After over a decade a new Diagnostic and Statistical Manual of Mental Disorders has been published, the DSM-5.
Why should we care?
The DSM is what makes the mental health field tick. It decides who gets treated, what people get treated for and who gets insurance coverage. It’s big business. The DSM-1 came out in 1952 and with each subsequent edition its power has become larger. Truth be told the APA in their infinite wisdom often times remains behind the curve instead of ahead of it. Their first well known blunder was in 1952 when the APA listed homosexuality in the DSM as a sociopathic personality disturbance. A large-scale study of homosexuality in 1962 was used to justify inclusion of the disorder as a supposed pathological hidden fear of the opposite sex caused by traumatic parent–child relationships. This view was widely influential in the medical profession. In 1956, however, the psychologist Evelyn Hooker performed a study that compared the happiness and well-adjusted nature of self-identified homosexual men with heterosexual men and found no difference. Her study stunned the medical community and made her a hero to many gay men and lesbians, but sadly homosexuality remained in the DSM until 1973. I can only wonder how many people got affected negatively by the APA’s little whoops.
For this newest version, the DSM-5, the APA originally proposed including a new chapter titled Behavioral Addictions, according to Darrel Regier, vice chair of the DSM-5 Task Force, but in the end no such chapter appears in the new edition. There was also some talk about including a proposal to create a category called hypersexual disorder, which many people viewed as another name for sex addiction, but it was also rejected from the new manual entirely.
The version published in 1987 (DSM-III-R), referred to “distress about a pattern of repeated sexual conquests or other forms of nonparaphilic sexual addiction, involving a succession of people who exist only as things to be used.” The reference to sexual addiction was subsequently removed. The current version, published in 2000 (DSM-IV-TR), no longer mentions sexual addiction as a mental disorder. The DSM-IV-TR still includes a miscellaneous diagnosis called Sexual Disorders Not Otherwise Specified, which included: “distress about a pattern of repeated sexual relationships involving a succession of lovers who are experienced by the individual only as things to be used.” (Other examples include: compulsive fixation on an unattainable partner, compulsive masturbation, compulsive love relationships, and compulsive sexuality in a relationship.) Even this still-present diagnostic definition does not mention sexual addiction, but focuses on the patient’s distress as to their sexual behavior (contrary to the pattern of denial in addiction as mentioned below), not on the sexual behavior itself.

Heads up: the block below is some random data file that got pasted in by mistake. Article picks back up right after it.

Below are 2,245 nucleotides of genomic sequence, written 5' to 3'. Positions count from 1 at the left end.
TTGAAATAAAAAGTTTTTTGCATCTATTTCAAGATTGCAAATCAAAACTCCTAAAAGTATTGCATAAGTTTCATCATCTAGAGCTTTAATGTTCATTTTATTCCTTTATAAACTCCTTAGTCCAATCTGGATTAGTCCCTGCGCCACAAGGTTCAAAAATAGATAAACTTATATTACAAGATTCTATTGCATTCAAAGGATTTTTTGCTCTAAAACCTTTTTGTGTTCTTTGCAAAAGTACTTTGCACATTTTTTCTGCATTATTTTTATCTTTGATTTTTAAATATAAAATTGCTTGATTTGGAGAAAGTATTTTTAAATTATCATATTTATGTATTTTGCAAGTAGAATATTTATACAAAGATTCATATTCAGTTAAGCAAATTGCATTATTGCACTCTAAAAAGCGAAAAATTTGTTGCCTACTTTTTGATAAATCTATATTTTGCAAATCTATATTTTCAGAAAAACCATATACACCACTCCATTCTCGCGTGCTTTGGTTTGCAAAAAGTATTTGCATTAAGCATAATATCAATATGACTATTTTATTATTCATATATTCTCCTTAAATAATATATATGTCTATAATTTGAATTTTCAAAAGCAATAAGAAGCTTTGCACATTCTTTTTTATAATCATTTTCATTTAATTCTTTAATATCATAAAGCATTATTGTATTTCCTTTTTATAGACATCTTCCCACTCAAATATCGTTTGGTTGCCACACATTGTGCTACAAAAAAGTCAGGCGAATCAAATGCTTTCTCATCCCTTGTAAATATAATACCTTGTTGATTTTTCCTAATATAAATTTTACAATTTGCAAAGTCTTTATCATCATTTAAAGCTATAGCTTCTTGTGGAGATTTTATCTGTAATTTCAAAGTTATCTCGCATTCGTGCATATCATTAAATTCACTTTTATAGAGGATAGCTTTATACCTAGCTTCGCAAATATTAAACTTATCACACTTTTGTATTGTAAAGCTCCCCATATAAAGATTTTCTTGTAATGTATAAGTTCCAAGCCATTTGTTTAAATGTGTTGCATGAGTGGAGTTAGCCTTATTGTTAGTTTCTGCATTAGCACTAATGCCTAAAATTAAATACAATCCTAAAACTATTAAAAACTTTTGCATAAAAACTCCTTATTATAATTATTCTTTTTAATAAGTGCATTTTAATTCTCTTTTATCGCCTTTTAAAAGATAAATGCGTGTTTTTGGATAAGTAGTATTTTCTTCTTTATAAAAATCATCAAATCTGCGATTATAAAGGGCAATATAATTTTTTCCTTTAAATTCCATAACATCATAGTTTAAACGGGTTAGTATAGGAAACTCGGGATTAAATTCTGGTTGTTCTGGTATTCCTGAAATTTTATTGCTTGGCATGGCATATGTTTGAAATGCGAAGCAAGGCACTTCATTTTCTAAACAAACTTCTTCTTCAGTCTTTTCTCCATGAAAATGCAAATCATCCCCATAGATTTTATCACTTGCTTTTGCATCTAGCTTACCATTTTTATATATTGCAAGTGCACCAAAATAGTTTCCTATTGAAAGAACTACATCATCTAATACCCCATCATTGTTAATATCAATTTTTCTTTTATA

FYI: Hypersexuality, by itself, can also be a symptom of hypomania and mania in bipolar disorder and schizoaffective disorder, as defined in the DSM-IV-R.
So what does all this mean for people who suffer from Sex and Love addiction?
It means that in the eyes of the medical world and the insurance world YOU and your issues DO NOT EXIST.
Sad to say in 2013, thirty years after Dr. Patrick Carnes first published “Out Of The Shadows.”
What does that mean in real life?
This week one of my men finally got the courage to call Keystone ECU in Chester PA with willingness to go to treatment for his dis-ease that takes him to behavior that can get him dead, arrested, fired and no less divorced.
As it is for most people money is an issue and as I predicted to him his insurance will not cover one penny of the cost. Sad to say, he will not be receiving the level of care he needs. The APA and the DSM’s myopia have real life consequences.
There is trouble in paradise…
“Just two weeks before DSM-5 was due to appear, the National Institute of Mental Health (NIMH), the world’s largest funding agency for research into mental health, has indicated that it is withdrawing support for the manual.
In a humiliating blow to the American Psychiatric Association, Thomas R. Insel, M.D., Director of the NIMH, made clear the agency would no longer fund research projects that rely exclusively on DSM criteria. Henceforth, the NIMH, which had thrown its weight and funding behind earlier editions of the manual, would be “re-orienting its research away from DSM categories.”
At the end of the day all any of us can do is to keep a good thought and to keep fighting this illness one day at a time even if the DSM says it does not exist.